Dead Ends on the Long Road of Nonfiction Research

New Zealand is a beau­ti­ful coun­try filled with dead ends, wind­ing roads, and one-way bridges. Trav­el is slow. Back in 2013 my hus­band and I took a trip to vis­it our son who was in New Zealand study­ing abroad.

The Latta Family

One day as we looked at the map, we thought we spot­ted a short cut and liked the idea of trav­el­ing a road less trav­eled. We wound around and around, up and down, left and right, not know­ing where we’d come out. This road split sev­er­al times and the map was not that good. Some­times the road end­ed in someone’s dri­ve­way. Some­times, it end­ed in breath­tak­ing cliff views over­look­ing the ocean.

dead end signAs tempt­ing as it might have been to stay there, we knew we had to go on and find the right route. Research­ing in non­fic­tion isn’t much dif­fer­ent. You run into many dead ends. But the key may be in know­ing when to find a dif­fer­ent route and when to change up your pur­pose. Is the sto­ry impor­tant and viable? Then I believe there are ways to work around those dead ends and get the car mov­ing again.

Define your goal(s). What specif­i­cal­ly do you want to know? Devel­op ques­tions that will lead you there. Know­ing what’s at stake in your non­fic­tion sto­ry can point you to dif­fer­ent research roads. For exam­ple, in one of my man­u­scripts the sub­ject works to treat a dis­ease. Research­ing her treat­ments led me to the trou­bles she met. I was able to focus my man­u­script on the bat­tle she faced with the male doc­tors who believed their way was the only way. Anoth­er more recent man­u­script led me to many dead ends until I fig­ured out the heart of the sto­ry was nev­er doubt­ing your­self and how you can sur­prise oth­ers. After that, the research dead ends dis­ap­peared and the sto­ry came together.

Some­times the sto­ry begs for a dif­fer­ent entry point. For me, that’s the hard­est part of writ­ing non­fic­tion. I just don’t know where to begin. Try list­ing sev­er­al dif­fer­ent begin­nings. Fol­low one research thread and if that doesn’t pan out, fol­low the next begin­ning. And so on. Some­times it takes awhile.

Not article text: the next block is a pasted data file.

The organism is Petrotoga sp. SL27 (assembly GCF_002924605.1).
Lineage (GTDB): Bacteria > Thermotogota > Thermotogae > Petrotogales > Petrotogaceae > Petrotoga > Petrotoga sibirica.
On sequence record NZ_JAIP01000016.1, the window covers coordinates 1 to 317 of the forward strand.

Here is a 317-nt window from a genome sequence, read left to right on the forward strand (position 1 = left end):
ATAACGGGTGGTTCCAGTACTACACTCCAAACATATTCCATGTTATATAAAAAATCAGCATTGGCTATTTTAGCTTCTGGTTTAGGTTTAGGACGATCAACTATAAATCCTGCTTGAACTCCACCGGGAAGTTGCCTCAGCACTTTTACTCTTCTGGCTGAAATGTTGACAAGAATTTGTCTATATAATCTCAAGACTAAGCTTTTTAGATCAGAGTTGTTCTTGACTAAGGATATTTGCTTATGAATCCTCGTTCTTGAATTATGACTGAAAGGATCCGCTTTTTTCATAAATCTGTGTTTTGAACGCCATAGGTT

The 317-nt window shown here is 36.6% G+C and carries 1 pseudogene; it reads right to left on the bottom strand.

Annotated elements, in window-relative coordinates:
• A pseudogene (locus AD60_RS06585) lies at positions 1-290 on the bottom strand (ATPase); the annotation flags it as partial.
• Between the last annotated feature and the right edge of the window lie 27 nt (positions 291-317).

Change up your ques­tions. Even alter­ing one small aspect of what you’re look­ing for can uncov­er dif­fer­ent results and/or a dif­fer­ent focus for your story.

Who else can show you a dif­fer­ent per­spec­tive of your sub­ject? Research­ing the peo­ple sur­round­ing your sub­ject such as par­ents, friends, and sib­lings may help fill in the miss­ing details.

If you are research­ing an event, look at oth­er events that hap­pened in the same time peri­od. For exam­ple, if research­ing Pearl Har­bor, look­ing at events hap­pen­ing in Europe at the same time may help change your per­spec­tive and pro­vide anoth­er research road with­out a dead end.

How did the event you are research­ing depend or not depend on oth­er events hap­pen­ing at the same time? No life or event hap­pens in a vac­u­um. One per­son is depen­dent on anoth­er, one event leads to the next in some fashion.

Remain flex­i­ble and be patient. Hit­ting dead ends is inevitable and you may not have to give up. If you even­tu­al­ly find that your idea leads to that dread­ed dead end road sign, know when to turn around and focus else­where. New infor­ma­tion you uncov­er may push you in a dif­fer­ent direc­tion but usu­al­ly moves this or a new sto­ry forward.

seal among the rocks
Note the seal among the rocks … an unplanned stop along our “short­cut.”

On that long dri­ve in New Zealand, we found new roads. And even­tu­al­ly those new roads led us to our des­ti­na­tion. Lat­er that night, study­ing oth­er maps we real­ized that the “short cut” we thought we could take was real­ly a bumpy three-hour detour. C’est la vie. The orig­i­nal road would’ve been much faster, but prob­a­bly much less inter­est­ing. And with our “short­cut” we were blessed with (most­ly) incred­i­ble views and dif­fer­ent per­spec­tives of a beau­ti­ful country.

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Damon Dean, SevenAcreSky
3 years ago

Great advice on research, and the dead ends often dis­cov­ered. It’s almost like find­ing pieces of the map as you go to replace the map you’ve relied on. Thanks for the encouragement.

Susan Latta
Susan Latta
Reply to  Damon Dean, SevenAcreSky
3 years ago

Yes. It seems as though I’m always recre­at­ing the map. It’s a part of the process and also the fun of writing.